The tools for identifying lead hazards in housing have also become simpler and more accessible. EHC’s training was based on a week-long HUD lead inspector/risk assessor course, but HUD and the Environmental Protection Agency have also developed a one-day lead dust sampling training course that is readily accessible to community groups. By completing this or other federal lead evaluation training courses, advocates can enhance the credibility of their sampling results. Competition among labs has reduced the cost of lab analysis for lead dust samples to $5–$10 per sample, and several labs will negotiate even deeper discounts for nonprofit advocates. Low-cost evaluation tools and protocols also exist or are under development for many other hazards.

Once a group has evidence of health hazards, it can use this information in many different ways. EHC has analyzed and mapped its sampling results as part of a campaign to press local government agencies to develop a comprehensive countywide lead poisoning prevention plan. EHC also convinced the National City code enforcement agency to train its housing inspectors in lead hazard testing and to assist property owners in correcting any lead hazards discovered during inspections and is pushing the San Diego Housing Commission to apply to HUD for a lead hazard control grant for Sherman Heights. The group also plans to use its hazard data to reinforce its demand that a portion of state tobacco tax receipts be dedicated to subsidizing lead hazard controls in low-income rental housing.

Other groups have used such findings to focus on specific buildings. In June 2000, Project 504, a Minneapolis tenant advocacy group, used the results from its own environmental sampling to get a 19-unit rental property placed into receivership to ensure correction of serious water leaks, moisture problems, and lead hazards. The Los Angeles Healthy Homes Partnership recently used results from lead dust sampling and visual assessments performed by trained community health promoters to engage local property owners in negotiations that have led to repairs and to force recalcitrant owners’ properties into the code enforcement system.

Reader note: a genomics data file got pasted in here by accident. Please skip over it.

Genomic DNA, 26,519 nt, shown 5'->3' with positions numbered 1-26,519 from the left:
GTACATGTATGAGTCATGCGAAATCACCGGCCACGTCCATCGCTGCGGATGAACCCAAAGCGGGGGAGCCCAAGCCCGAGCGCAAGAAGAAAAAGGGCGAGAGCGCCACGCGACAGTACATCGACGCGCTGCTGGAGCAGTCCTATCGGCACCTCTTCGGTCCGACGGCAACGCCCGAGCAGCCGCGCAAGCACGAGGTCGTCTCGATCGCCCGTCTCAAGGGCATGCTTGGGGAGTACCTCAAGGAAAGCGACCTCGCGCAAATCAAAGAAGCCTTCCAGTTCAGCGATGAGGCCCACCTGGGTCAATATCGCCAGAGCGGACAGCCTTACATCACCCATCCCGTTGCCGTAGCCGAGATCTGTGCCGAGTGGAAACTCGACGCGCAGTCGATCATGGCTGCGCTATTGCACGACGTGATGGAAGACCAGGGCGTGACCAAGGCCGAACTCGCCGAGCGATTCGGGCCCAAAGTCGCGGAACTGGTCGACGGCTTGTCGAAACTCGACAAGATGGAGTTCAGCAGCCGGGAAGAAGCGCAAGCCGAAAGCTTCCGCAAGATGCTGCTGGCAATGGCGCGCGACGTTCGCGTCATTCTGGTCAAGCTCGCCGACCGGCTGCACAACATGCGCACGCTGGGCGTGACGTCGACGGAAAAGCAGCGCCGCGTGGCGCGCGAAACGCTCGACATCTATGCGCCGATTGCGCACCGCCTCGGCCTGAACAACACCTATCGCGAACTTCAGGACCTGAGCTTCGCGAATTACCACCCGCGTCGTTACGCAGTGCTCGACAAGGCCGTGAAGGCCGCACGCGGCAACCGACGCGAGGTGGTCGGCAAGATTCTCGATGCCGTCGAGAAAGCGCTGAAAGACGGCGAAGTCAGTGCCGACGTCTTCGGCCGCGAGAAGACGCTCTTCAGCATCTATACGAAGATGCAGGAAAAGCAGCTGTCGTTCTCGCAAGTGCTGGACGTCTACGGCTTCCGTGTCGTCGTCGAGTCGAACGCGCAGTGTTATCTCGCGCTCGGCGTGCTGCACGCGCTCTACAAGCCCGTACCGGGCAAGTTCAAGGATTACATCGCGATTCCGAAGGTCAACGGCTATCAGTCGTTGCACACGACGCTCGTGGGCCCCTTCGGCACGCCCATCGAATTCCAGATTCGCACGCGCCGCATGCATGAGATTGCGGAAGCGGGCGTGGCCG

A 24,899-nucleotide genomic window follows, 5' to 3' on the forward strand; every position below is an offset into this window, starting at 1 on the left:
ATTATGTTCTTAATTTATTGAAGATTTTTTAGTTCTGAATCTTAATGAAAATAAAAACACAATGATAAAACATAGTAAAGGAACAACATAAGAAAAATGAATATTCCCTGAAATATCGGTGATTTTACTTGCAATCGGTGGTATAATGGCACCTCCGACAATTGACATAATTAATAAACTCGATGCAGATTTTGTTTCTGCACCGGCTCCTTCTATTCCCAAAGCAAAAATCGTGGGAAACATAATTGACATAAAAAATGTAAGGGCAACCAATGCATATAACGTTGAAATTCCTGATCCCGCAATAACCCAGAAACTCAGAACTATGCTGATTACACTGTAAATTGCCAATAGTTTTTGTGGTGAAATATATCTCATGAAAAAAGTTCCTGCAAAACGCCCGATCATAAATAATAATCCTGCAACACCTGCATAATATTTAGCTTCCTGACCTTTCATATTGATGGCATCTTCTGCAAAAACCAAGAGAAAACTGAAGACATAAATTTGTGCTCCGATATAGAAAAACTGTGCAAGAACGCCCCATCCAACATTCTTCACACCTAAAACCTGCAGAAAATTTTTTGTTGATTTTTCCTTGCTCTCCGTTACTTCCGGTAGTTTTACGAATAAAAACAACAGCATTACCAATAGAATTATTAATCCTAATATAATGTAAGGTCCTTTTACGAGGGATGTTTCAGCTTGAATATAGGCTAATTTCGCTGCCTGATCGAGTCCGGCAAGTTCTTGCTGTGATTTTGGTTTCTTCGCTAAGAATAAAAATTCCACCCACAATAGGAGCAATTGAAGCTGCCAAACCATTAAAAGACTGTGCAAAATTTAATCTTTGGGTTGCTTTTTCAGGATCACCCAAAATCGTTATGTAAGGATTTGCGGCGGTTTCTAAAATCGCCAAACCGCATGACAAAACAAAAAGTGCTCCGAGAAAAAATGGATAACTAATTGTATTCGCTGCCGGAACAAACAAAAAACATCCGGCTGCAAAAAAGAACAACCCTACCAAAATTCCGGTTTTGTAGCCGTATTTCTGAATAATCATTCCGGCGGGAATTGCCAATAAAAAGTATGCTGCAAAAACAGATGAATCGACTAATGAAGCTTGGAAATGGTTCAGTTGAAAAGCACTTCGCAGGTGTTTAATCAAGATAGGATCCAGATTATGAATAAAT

EHC organizers have already learned a great deal from their first attempt at environmental sampling. First, it’s not as daunting as it might seem. Unlike researchers who collect exhaustive data to describe and analyze a problem, organizers only need sufficient data to document code violations and health hazards in order to trigger effective action. EHC has already convinced officials in National City and San Diego to act by documenting widespread hazards in a random sample of only 40 housing units.

Second, it’s essential to make sure responsibility is not shifted from landlords and government agencies to tenants just because a community group took some initiative. While EHC’s health promoters inform occupants about identified hazards and give them information about legal rights and practical steps to take to reduce their risk, they pointedly tell residents that repairing lead hazards is not their responsibility. EHC’s clear goal is to make landlords and government agencies fulfill their obligations.

And finally, technical assistance is critical to success. EHC and dozens of local advocacy organizations are collaborating with the national Alliance to End Childhood Lead Poisoning as it launches the Community Environmental Health Resource Center (CEHRC) to provide needed support to local advocates. CEHRC services will range from developing sampling protocols to negotiating volume discounts with equipment suppliers and labs to facilitating peer-to-peer support and information sharing among local groups. It will also provide pass-through grants, help publicize results from local projects, and do whatever it can to support the use of environmental sampling in the quest for safe decent housing.